Enter your mobile number or email address below and we'll send you a link to download the free Kindle App. Then you can start reading Kindle books on your smartphone, tablet, or computer - no Kindle device required.
To get the free app, enter your email address or mobile phone number.
A Life in Stitches: Knitting My Way through Love, Loss, and Laughter Paperback – August 3, 2011
See the Best Books of the Month
Want to know our Editors' picks for the best books of the month? Browse Best Books of the Month, featuring our favorite new books in more than a dozen categories.
Customers Who Bought This Item Also Bought
More About the Author
Top Customer Reviews
Rachael Herron has written a great book about knitting and how it weaves into her life. There are 20 essays, all named for various needlework terms such as "casting on" and "double crochet". The titles are not what the essays are about, at least not in the traditional way of "I learned 3 different cast on techniques and here's how I use them" - the essay "Casting On" is about M's Herron's early life and her father.
M's Herron writes about love - romantic and otherwise. There's one on a failed relationship - one where M's Herron lost herself as well as the desire to knit. She writes of finding the love of her life - and deciding to knit her own wedding dress. And she also brings up "the boyfriend sweater curse". If you have this far into this review, you already know what the "curse" is but in case you need reminding it's when someone (usually a woman) makes something her boyfriend and after it's finished, the relationship unravels. Is it because of the sweater or not? I don't know but I have never made my love a sweater, just in case.
M's Herrons essays are brilliantly written, capturing what was going on in her life at the time of the essay. I wept as her mother was dying, remembering my own mother's death. I cheered when Digit came back and she managed to raise the money for the vet's fee. But most of all, I came to feel as if I had known her for quite some time. I feel as if I made a friend by reading this book.Read more ›
So I picked up Herron's book with some trepidation.
From the very first chapter, she had me. She's a story teller, not a narcissist. Her essays revolve around other people and how she feels about them and how they add depth and value to her life. She writes about herself only in the context of the other people she loves. Her stories are engaging, and her writing style is so full of honesty and humor that you will be crying one minute and laughing the next.
I think my favorite chapter was "Basket Weave Stitch" where she writes about her cat Digit, and how she was humbled by a whole community of knitters who came together to help her care for him when he was in crisis. As you read her words, you feel her dismay at the outpouring of love that she feels she's not equal to.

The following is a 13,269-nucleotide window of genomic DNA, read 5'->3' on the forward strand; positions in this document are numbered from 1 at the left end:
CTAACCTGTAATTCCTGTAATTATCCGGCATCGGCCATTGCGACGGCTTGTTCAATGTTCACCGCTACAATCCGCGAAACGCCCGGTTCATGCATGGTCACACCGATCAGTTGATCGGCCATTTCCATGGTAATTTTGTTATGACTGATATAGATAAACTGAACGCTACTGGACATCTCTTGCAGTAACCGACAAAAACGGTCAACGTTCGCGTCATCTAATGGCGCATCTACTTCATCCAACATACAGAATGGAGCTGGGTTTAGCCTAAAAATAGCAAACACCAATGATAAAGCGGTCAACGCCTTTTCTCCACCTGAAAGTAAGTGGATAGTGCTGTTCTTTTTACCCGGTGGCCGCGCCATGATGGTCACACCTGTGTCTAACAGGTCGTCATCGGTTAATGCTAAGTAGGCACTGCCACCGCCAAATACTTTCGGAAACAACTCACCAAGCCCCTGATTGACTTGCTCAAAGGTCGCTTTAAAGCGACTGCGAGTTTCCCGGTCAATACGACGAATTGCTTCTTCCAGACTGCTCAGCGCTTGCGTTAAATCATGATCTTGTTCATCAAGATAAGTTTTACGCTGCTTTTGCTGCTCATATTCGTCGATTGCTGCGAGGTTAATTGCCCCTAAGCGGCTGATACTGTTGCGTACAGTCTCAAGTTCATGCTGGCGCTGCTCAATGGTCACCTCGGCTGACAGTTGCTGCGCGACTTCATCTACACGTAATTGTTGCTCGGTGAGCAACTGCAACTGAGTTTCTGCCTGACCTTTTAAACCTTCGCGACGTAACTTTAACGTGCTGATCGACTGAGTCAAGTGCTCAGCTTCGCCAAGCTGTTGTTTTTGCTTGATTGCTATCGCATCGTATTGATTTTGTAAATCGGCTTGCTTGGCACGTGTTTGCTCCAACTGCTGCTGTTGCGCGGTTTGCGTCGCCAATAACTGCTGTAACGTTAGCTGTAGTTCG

Though knitting is the (eh-hem) thread that pulls the whole book together, I don't think you have to be a knitter to enjoy her writing. I say that with some uncertainty because I am a knitter, and I loved it.
I loved the story about how she fell in love when she wasn't really looking for it. Her stories about her mother made me a little weepy. The wonder of finding out that there were people just like you on the internet, that too, I identified with.
Parts of it made me laugh out loud and there were parts that I read to my daughter who is also a knitter. She laughed as hard as I did in the beginning with Rachel's story about her first sweater.
Memories of cats, yarn, love and loss. If you're a fan of her blog, Yarnagogo, you probably already ordered it. If you're a knitter who likes knitting memoirs, it's worth a read. If you like personal stories, it's a good one.
The trick to writing a good memoir or blog is to write every day things in a way that makes interesting and familiar. Rachel Herron does a wonderful job of that.
Most Recent Customer Reviews
I loved this book!
It was good understand that I am not the only person with some of these issues and get a perspective on how another has dealt with them. Read more
Interesting book. I almost felt like taking up knitting again. I liked thailt she had a loving family that took care of each other.Published 2 months ago by C. MCCAIN
I am not a knitter, but I found this book delightful. If she knits as well as she writes, her creations must be stunning.Published 2 months ago by Amazon Customer
I bought this book for a great price on Book Bub and thoroughly enjoyed it. She has a great sense of humor and and it was a fast
read. Read more
This was a well written, nicely told story about the life of a knitter/writer/lover/daughter/friend/cat-owner. Read morePublished 3 months ago by Jan Butterfield
This delightful book had me, a veteran knitter/crocheter, in stitches... The author is as warm & fuzzy as the products of her needles. Read morePublished 4 months ago by Genevieve
A great biography of our times. Interesting coming of age story.Published 4 months ago by DP megret
I enjoyed this collection of essays very much. I also found the included pattern very useful. It's written for a hot-water bottle cozy, but with minor adaptation I turned it into a... Read morePublished 4 months ago by Robin